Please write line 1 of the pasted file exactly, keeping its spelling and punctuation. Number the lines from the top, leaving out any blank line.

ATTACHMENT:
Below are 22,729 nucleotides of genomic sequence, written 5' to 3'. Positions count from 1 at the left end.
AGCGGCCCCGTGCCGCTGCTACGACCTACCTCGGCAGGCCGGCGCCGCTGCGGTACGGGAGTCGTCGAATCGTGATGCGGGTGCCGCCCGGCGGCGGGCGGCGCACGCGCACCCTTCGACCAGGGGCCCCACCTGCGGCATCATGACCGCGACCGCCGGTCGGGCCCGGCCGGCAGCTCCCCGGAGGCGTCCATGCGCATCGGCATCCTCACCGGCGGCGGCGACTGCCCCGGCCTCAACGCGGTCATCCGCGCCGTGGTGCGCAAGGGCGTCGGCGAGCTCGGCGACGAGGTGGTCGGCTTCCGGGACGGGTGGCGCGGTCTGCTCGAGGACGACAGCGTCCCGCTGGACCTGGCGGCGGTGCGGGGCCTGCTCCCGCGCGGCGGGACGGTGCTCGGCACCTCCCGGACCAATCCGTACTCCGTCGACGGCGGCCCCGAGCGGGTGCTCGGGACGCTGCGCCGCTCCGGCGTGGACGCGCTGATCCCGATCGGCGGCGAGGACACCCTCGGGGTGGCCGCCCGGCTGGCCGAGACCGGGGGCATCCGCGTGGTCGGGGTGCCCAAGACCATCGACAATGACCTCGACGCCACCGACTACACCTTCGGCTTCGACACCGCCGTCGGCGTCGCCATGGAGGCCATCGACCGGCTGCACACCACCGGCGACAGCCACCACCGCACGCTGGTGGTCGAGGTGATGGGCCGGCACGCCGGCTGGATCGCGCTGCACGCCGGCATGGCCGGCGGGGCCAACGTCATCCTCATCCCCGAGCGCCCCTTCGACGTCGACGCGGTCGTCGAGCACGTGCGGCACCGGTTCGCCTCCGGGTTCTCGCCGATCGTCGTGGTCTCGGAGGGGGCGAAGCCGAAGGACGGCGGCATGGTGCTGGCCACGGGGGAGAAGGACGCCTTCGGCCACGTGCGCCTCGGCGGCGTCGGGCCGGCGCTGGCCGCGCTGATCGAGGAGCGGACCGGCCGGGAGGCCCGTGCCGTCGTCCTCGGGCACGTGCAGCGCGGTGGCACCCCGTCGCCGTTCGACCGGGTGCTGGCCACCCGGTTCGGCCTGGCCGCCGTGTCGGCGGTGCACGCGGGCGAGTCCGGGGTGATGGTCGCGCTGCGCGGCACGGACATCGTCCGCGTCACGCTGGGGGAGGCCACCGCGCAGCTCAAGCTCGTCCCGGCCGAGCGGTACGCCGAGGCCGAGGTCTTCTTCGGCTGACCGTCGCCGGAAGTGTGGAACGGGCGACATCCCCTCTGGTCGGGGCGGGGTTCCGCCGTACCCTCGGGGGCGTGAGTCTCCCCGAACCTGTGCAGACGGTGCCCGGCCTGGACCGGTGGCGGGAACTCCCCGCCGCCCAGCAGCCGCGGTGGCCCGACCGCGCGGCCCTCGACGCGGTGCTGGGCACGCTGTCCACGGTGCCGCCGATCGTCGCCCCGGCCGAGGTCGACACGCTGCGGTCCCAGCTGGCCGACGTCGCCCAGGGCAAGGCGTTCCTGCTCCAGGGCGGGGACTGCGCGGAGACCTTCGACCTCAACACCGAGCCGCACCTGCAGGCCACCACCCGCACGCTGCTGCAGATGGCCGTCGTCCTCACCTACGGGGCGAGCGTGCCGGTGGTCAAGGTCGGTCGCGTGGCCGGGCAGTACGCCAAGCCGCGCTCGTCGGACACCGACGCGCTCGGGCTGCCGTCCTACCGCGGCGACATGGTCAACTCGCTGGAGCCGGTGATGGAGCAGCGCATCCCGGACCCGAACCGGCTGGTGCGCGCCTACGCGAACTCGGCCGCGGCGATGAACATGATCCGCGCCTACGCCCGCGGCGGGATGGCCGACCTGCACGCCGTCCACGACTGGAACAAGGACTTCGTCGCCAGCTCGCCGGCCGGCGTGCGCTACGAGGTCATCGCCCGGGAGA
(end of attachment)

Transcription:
Below are 22,729 nucleotides of genomic sequence, written 5' to 3'. Positions count from 1 at the left end.